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COVID-19 versus dengue

How do you tell COVID-19 and Dengue Apart?

What are the similarities between COVID-19 and dengue fever?

COVID-19 and dengue fever are both infections caused by viruses. Both conditions can cause fever and body aches in the affected individual. COVID-19 and dengue fever can cause mild to severe symptoms. At its worst, both conditions can lead to damage of multiple organ systems and even death.

What are the differences?

COVID-19 is caused by the novel coronavirus, SARS-CoV-2. As of now, it is still unproven if an individual who previously developed COVID-19 infection will form antibodies that can protect them from getting re-infected in the future.

Dengue is transmitted through the bite of the Aedes mosquito infected with a dengue virus. There are 4 subtypes of the dengue virus, namely dengue virus 1, 2, 3 and 4. Because of these 4 subtypes, an individual can develop dengue fever multiple times.

COVID-19 is spread through exposure to infected droplets produced when an infected person coughs, sneezes, or talks. In contrast, there are a couple of ways that dengue is transmitted. The first is mosquito-to-human, in which an infected Aedes mosquito bites a human, effectively spreading the dengue virus. Mosquitoes, in turn, can become infected when they bite a person infected with the virus. These infected mosquitoes can then spread the virus to other people through its bite. The dengue virus can also be transmitted from pregnant mother-to-child. A pregnant woman already infected with dengue can pass also on the virus to her foetus during pregnancy.

Although both conditions can cause fever, body pains and fatigue, persons with COVID-19 infection can also experience cough, difficulty of breathing, loss of taste or smell, sore throat and colds. In dengue, the other common symptoms include severe headaches, pain behind the eyes, nausea, vomiting, and skin rash.

Who is at risk of developing these diseases?

People are at increased risk for developing COVID-19 if they travel to or live in an area where there is ongoing spread of the SARS-CoV-2 virus. Close contacts of patients that are infected with COVID-19 are also at risk. Elderly people and those with pre-existing medical conditions such as hypertension, diabetes, heart disease, lung disease, and weak immune systems are also more likely to develop severe symptoms if infected with COVID-19.

Individuals who travel to or live in tropical areas are at risk for developing dengue fever due to increased exposure to infected mosquitoes. People who were previously infected with dengue virus are at greater risk of developing severe disease when re-infected.

What can you do to protect yourself against these diseases?

To reduce your risk of getting COVID-19, it is recommended to avoid crowded areas, practise social distancing, by maintaining a safe distance of at least 1 metre from others when outside, and wearing a face mask when in public. It is also advisable to practise regular handwashing and avoid touching your face, especially your eyes, nose and mouth.

To reduce your risk of getting dengue, it is recommended to protect yourself from mosquito bites by using mosquito repellent, wearing long-sleeved clothing, and installing mosquito screens in the home. Eliminating habitats where mosquitoes may breed is also important. Since mosquitoes that carry the dengue virus commonly breed in standing water, covering and regularly clearing water containers of stagnant water are also effective in reducing your risk of getting dengue.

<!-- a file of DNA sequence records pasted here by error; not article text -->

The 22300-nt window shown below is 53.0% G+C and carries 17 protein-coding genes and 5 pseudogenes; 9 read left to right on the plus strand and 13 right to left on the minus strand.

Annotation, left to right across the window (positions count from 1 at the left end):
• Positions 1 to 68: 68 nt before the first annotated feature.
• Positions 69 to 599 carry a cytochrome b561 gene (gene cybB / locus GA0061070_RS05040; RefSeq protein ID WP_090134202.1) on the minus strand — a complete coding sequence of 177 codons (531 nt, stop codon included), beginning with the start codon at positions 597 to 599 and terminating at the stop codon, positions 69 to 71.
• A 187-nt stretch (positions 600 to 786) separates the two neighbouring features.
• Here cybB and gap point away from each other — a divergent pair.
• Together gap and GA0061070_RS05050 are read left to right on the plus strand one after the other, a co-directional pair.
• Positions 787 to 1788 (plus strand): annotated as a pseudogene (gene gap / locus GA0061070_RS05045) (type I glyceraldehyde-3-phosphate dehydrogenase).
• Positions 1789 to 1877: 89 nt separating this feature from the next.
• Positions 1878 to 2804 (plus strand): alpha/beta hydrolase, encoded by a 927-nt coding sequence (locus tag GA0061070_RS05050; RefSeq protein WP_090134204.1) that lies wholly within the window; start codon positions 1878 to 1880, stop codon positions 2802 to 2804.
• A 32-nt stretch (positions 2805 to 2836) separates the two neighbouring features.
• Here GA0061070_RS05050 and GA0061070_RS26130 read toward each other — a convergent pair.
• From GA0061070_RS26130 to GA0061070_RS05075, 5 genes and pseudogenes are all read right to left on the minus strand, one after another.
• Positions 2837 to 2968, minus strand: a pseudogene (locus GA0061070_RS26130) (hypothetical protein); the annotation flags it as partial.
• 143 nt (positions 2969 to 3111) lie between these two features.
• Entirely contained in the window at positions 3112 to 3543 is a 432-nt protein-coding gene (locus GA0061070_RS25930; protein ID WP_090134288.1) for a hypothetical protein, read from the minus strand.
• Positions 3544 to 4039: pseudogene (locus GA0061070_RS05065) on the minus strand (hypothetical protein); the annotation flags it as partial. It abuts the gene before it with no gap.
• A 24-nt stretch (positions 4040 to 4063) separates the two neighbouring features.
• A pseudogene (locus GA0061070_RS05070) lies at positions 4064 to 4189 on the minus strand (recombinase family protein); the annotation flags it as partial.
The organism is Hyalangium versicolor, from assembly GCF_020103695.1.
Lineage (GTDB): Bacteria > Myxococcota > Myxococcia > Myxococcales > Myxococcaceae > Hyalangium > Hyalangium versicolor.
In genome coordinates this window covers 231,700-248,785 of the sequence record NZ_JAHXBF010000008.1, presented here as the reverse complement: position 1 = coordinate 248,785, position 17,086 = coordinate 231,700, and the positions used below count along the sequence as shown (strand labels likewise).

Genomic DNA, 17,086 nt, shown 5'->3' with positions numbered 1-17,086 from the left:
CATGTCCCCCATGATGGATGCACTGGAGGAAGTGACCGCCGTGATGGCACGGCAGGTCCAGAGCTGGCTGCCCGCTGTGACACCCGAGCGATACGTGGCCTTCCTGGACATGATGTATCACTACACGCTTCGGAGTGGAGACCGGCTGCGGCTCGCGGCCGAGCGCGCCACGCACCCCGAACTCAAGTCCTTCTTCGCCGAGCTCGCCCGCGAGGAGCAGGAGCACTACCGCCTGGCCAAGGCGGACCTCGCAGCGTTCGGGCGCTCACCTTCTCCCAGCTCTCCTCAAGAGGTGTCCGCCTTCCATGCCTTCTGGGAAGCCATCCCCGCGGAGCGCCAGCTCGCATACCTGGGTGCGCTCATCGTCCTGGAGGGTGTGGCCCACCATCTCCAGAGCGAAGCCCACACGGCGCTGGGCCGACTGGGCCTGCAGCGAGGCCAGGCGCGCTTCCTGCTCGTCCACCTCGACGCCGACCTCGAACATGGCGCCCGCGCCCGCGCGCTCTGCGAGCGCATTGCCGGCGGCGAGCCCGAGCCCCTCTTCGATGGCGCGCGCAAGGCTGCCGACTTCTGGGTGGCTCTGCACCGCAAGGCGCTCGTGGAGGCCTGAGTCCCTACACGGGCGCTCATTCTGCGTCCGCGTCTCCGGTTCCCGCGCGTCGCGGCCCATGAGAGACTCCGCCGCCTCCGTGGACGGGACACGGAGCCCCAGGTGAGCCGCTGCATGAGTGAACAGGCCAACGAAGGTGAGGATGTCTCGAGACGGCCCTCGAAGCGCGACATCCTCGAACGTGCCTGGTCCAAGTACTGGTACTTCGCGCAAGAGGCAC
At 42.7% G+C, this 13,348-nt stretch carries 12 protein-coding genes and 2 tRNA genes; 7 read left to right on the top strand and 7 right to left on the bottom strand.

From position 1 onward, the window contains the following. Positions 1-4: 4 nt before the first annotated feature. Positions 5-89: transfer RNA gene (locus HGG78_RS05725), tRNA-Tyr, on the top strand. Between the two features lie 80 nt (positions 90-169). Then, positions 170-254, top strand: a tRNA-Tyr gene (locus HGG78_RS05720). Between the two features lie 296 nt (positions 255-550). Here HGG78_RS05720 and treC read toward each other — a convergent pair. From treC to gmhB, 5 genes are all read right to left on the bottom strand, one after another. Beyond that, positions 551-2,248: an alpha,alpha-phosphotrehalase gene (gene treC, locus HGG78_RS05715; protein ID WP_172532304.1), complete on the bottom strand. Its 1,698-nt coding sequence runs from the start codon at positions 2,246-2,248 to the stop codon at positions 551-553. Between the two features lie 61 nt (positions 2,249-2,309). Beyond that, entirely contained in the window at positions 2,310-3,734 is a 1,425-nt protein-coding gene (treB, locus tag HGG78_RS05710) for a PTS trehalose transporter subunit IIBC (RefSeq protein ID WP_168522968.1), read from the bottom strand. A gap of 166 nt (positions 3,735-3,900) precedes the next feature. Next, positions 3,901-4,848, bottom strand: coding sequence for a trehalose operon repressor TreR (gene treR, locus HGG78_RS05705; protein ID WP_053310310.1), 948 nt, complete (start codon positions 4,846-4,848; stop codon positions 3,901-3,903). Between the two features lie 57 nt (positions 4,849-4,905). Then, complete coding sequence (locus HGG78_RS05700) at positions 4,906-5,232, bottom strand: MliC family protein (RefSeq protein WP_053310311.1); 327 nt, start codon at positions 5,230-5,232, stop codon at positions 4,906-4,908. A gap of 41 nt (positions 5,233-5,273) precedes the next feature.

A dengue vaccine is currently available for people aged 9 - 45 years. This vaccine is recommended for use among individuals with confirmed previous dengue infection.

What are the possible complications of these conditions?

Severe COVID-19 infection can lead to severe lung disease, kidney injury, heart problems, blood clots, and death. Severe dengue can lead to bleeding, haemorrhagic fever, reduced blood pressure, difficulty breathing, and death.

When should you see a doctor?

It is best to consult a doctor if you develop fever with any of the following:

  • Diarrhoea
  • Muscle or bone pains
  • Nausea or vomiting
  • Rash
  • Shortness of breath
  • Cough

It is difficult to differentiate COVID-19 and dengue fever during the early stages of the disease. If you are experiencing any of the severe symptoms mentioned above, seek medical attention immediately at your nearest clinic or accident and emergency (A&E) department. Further tests or nasal swabs for COVID-19 may be required.

 

Article reviewed by Dr Jim Teo, respiratory physician and intensivist at Parkway East Hospital

References

Coronavirus, retrieved on 17 July 2020 from https://www.who.int/health-topics/coronavirus#tab=tab_3. (n.d.)

Coronavirus Disease 2019 (COVID-19), retrieved on 17 July 2020 from https://www.cdc.gov/coronavirus/2019-ncov/need-extra-precautions/people-with-medical-conditions.html. (25 June 2020)

Coronavirus Disease 2019 (COVID-19), retrieved on 17 July 2020 from https://www.mayoclinic.org/diseases-conditions/coronavirus/symptoms-causes/syc-20479963. (3 July 2020)

Coronavirus disease (COVID-19) advice for the public, retrieved on 17 July 2020 from https://www.who.int/emergencies/diseases/novel-coronavirus-2019/advice-for-public. (4 June 2020)

Dengue, retrieved on 17 July 2020 from https://www.cdc.gov/dengue/is-it-dengue-or-covid.html. (25 June 2020)

Dengue and severe dengue, retrieved on 17 July 2020 from https://www.who.int/news-room/fact-sheets/detail/dengue-and-severe-dengue. (23 June 2020)

Dengue fever, retrieved on 17 July 2020 from https://www.mayoclinic.org/diseases-conditions/dengue-fever/symptoms-causes/syc-20353078#:~:text=Factors%20that%20put%20you%20at,virus%20that%20causes%20dengue%20fever. (16 February 2018)

25.AUG.2020